It’s quite sad. As we approach the final days of the referendum campaign, I can’t help but feel a little disappointed in how things have turned out.
The debate over the European Union and our place within it is a fascinating one. It allows us to reflect on who we are and what it means to be British (or European) in the 21st Century. And for the politically-minded among us, it’s a great discussion around constitutions, power and how to maintain strong democratic institutions.
Instead the campaign has been dominated by fear, by both sides.
From Leave, it’s been a fear of foreigners. Nigel Farage using a poster of Syrian refugees (which it turns out resembles Nazi propaganda from the 1930s) exploits the suffering of people and the fear that people have towards them.
And from Remain: fear over the economic fallout, while an absolutely legitimate concern, has been amplified to the point that we have now been threatened with a Brexit budget by the Chancellor if we don’t vote in. The fear over the prospect of a recession has actually increased the likelihood of a recession if we leave.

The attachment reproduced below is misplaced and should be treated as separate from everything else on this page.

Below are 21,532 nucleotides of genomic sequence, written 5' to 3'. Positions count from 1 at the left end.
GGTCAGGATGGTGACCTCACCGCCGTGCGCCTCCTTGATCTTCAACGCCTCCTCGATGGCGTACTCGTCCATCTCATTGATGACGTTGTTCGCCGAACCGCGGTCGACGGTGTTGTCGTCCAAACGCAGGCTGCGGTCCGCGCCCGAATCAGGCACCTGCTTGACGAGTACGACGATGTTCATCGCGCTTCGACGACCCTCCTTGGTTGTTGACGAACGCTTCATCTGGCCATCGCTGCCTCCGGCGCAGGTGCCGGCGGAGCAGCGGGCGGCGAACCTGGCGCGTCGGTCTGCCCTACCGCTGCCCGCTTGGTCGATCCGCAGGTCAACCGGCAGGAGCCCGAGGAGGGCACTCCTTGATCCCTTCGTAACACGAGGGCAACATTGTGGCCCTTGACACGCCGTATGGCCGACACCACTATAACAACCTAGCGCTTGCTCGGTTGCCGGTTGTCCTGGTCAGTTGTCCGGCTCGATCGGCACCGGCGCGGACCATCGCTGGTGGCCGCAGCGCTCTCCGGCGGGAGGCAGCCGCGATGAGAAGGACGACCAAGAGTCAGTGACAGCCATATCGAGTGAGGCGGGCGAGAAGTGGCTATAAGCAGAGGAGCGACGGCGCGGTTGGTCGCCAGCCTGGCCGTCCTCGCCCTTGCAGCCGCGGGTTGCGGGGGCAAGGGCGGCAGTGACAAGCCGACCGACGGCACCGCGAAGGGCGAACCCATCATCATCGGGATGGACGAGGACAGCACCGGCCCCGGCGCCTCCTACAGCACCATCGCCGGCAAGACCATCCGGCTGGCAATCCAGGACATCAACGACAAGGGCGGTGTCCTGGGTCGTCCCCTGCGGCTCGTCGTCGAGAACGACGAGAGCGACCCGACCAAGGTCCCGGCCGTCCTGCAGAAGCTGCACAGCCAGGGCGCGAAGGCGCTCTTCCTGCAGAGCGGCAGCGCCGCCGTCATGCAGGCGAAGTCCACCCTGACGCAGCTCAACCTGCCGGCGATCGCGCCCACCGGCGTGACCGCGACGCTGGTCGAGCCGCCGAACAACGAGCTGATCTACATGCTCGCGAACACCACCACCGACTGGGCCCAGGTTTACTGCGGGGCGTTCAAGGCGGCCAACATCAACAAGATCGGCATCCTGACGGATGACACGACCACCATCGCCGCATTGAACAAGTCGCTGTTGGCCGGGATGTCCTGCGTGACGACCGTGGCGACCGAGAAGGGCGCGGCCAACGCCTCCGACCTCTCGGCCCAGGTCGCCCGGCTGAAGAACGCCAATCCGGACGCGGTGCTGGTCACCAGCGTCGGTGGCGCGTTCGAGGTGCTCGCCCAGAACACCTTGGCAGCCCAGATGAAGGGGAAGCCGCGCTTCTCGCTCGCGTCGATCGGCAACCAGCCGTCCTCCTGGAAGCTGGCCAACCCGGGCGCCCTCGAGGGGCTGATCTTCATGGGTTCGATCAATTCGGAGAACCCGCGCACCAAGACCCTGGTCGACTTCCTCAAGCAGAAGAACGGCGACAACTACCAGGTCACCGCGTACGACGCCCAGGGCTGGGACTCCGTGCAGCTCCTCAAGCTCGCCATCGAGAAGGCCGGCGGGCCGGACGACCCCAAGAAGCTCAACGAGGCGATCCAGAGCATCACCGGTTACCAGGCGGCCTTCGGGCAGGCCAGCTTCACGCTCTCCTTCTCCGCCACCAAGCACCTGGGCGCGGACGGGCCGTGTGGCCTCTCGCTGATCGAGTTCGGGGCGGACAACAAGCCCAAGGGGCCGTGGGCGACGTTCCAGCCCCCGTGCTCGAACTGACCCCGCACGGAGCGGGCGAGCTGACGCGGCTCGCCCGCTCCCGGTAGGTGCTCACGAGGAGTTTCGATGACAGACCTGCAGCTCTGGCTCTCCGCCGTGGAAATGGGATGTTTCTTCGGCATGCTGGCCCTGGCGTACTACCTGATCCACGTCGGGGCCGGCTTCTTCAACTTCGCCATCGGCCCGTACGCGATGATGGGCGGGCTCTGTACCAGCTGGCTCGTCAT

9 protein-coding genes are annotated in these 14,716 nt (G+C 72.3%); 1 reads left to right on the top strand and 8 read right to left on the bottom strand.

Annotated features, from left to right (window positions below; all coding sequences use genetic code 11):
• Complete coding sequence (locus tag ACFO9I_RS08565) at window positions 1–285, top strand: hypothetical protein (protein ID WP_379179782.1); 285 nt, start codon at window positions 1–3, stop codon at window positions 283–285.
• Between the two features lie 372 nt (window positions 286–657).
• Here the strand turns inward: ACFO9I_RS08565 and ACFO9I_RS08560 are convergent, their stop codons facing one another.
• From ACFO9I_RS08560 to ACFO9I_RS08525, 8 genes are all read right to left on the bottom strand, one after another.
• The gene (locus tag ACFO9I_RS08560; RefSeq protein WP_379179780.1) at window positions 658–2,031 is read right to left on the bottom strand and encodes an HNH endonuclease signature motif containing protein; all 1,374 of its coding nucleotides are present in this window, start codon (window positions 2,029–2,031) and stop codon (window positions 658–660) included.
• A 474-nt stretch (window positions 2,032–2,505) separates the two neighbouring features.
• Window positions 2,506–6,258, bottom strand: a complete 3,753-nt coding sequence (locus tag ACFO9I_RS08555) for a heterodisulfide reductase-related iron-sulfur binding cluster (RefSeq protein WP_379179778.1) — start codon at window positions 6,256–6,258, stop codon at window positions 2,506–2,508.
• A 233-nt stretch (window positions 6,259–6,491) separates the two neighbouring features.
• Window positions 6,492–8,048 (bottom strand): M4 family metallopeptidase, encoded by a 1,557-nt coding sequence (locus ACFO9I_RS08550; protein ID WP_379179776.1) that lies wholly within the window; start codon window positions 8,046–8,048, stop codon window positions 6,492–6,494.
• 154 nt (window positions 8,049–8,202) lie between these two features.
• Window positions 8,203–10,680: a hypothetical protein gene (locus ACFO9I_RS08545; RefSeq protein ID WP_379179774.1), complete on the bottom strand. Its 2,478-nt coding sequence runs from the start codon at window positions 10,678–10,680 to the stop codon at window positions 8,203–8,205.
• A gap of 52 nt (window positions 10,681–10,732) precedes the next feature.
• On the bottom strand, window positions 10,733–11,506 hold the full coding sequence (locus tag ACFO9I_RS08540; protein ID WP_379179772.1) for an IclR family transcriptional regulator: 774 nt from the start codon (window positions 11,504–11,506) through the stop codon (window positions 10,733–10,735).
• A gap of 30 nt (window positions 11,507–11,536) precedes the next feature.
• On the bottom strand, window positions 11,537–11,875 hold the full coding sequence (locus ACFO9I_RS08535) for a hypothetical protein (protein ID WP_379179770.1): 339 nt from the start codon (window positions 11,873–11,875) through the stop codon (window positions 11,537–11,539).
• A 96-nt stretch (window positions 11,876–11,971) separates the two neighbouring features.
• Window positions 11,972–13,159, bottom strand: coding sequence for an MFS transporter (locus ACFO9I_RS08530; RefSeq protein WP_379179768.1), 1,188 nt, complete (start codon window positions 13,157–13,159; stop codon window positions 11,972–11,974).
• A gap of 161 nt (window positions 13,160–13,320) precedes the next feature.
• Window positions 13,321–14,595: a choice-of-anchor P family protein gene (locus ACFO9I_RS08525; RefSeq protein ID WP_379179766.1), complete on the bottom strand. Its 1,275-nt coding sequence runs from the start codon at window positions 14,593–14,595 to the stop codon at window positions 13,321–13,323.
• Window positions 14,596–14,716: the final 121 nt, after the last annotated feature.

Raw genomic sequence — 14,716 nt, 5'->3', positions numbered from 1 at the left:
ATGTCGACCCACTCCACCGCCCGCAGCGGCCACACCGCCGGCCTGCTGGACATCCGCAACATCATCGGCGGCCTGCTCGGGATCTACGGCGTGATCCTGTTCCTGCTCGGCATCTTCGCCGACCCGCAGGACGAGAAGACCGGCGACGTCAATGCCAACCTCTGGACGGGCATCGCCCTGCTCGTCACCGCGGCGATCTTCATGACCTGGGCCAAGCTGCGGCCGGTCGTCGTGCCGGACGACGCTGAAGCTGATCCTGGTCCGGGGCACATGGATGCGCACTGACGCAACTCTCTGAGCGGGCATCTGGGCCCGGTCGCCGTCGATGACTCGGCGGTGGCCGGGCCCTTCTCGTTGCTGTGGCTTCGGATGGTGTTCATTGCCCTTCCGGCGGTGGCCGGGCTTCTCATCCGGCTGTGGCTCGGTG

Things could have been much better than this.
It’s easy to stoke fear. Stories about waves of immigrants or mass unemployment are powerful narratives that can root deeply in people’s heads. And let’s be honest: it can be quite an effective tactic at motivating turnout.
What’s hard is having a reasoned, rational discussion about this.
For these last few days, what I hope we can do is turn our attention away from ugly, fear politics and turn our attention towards the positive aspects of the campaign. The conversations on doorsteps, the chats in bars, and the talks we have amongst friends.
Let’s discuss the debate on our own terms, instead of the terms that the media narrative has set out for us.
And let’s be honest about our relationship with the EU. It’s not perfect, it’s not broken either. But however we decide to move forward, whether staying in or going it alone, let’s do so with open eyes and reasoned thought.